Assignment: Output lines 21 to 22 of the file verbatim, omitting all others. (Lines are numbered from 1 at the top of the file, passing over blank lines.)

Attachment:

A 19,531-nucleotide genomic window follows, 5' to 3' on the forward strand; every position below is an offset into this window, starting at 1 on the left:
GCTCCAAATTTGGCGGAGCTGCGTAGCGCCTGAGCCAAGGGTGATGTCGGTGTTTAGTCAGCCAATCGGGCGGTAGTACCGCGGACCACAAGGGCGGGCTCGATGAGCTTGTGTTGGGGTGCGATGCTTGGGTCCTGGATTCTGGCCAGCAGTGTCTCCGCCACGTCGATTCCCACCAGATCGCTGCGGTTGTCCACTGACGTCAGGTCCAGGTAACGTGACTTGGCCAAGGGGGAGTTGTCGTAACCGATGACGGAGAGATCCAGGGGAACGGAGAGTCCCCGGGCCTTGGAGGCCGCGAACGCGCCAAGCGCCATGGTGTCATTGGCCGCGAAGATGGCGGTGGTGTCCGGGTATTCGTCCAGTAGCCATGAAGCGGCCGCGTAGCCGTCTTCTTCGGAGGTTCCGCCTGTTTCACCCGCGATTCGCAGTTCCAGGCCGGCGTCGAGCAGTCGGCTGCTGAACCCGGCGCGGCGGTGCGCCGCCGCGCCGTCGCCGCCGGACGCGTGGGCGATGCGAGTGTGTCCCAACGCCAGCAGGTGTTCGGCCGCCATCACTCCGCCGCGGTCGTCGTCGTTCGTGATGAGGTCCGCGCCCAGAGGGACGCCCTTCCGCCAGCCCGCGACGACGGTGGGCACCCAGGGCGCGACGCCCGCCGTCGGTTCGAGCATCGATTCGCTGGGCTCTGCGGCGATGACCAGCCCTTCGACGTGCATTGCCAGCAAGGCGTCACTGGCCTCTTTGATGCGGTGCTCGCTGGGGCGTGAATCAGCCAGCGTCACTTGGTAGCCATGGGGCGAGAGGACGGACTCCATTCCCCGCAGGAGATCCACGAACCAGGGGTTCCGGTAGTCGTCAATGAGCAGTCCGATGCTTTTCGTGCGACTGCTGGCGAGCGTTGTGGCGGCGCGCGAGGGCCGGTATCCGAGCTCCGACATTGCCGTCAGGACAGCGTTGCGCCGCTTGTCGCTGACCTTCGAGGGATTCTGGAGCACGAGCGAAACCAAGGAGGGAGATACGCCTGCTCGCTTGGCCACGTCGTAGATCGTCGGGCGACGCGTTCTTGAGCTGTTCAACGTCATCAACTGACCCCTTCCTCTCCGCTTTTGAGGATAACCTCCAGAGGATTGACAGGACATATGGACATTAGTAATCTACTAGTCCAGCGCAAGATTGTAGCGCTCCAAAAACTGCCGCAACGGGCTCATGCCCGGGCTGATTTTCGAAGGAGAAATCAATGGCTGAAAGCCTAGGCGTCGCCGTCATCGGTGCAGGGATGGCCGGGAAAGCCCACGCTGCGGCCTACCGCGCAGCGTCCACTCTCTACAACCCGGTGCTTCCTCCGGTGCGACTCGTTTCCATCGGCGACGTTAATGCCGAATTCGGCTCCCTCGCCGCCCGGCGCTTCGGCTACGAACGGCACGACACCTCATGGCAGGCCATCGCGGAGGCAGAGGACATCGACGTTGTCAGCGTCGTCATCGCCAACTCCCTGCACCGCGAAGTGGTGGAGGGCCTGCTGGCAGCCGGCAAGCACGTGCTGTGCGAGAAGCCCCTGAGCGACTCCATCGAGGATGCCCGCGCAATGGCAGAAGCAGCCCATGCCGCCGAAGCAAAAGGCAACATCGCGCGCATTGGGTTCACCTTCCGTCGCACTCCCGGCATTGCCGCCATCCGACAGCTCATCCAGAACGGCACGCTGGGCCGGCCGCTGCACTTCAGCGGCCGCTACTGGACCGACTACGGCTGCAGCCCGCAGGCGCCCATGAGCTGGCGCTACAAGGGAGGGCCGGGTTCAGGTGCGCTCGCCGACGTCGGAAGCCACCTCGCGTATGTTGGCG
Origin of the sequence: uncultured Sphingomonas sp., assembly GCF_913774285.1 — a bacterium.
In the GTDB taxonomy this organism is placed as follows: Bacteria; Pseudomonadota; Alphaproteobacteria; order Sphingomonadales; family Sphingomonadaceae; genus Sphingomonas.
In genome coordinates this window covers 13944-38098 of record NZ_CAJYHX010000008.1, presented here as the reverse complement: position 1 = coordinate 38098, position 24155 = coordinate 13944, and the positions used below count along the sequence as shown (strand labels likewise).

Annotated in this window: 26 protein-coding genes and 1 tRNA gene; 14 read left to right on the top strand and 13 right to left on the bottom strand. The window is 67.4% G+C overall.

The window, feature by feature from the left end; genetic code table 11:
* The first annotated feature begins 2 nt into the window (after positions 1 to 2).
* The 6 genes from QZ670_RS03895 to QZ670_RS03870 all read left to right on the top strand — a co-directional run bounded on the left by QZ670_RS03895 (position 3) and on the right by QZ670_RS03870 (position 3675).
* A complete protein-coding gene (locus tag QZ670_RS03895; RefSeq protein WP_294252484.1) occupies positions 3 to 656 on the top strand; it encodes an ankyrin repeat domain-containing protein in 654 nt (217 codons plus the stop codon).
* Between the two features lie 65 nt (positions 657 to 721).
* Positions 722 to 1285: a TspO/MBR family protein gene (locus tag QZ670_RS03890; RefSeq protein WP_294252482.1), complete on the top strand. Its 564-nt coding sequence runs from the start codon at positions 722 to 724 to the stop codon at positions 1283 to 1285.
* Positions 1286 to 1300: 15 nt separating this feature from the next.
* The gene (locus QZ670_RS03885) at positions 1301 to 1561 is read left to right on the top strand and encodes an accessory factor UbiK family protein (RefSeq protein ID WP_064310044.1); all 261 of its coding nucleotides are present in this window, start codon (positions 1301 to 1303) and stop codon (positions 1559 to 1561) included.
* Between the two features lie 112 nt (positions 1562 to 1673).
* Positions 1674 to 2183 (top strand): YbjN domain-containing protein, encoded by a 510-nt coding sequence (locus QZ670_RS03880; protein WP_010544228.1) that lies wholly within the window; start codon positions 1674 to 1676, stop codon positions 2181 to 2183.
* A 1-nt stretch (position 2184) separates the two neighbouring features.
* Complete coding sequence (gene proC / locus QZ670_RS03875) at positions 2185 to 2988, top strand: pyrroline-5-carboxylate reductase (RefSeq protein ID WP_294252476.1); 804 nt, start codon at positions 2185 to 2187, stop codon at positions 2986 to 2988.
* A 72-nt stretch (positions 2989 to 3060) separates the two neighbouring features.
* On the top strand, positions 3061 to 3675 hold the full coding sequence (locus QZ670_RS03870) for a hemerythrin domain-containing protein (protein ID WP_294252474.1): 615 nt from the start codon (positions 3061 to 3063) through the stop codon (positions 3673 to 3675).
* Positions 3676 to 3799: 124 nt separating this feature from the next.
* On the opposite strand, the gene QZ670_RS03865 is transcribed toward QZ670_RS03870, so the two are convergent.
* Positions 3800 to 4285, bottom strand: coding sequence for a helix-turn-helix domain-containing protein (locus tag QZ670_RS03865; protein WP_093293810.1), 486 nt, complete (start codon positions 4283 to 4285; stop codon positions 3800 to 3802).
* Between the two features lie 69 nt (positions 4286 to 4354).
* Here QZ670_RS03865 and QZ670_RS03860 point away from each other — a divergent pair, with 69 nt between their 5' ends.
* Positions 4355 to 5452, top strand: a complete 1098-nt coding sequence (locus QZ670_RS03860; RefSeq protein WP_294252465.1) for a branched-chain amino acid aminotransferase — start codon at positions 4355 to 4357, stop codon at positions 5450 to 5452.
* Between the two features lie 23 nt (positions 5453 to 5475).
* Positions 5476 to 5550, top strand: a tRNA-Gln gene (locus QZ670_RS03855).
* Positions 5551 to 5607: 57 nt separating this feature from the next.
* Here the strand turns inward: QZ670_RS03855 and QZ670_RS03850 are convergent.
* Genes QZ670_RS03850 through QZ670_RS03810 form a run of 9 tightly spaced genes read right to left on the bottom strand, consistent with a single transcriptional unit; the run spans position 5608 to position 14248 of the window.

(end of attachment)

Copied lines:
* Positions 3676 to 3799: 124 nt separating this feature from the next.
* On the opposite strand, the gene QZ670_RS03865 is transcribed toward QZ670_RS03870, so the two are convergent.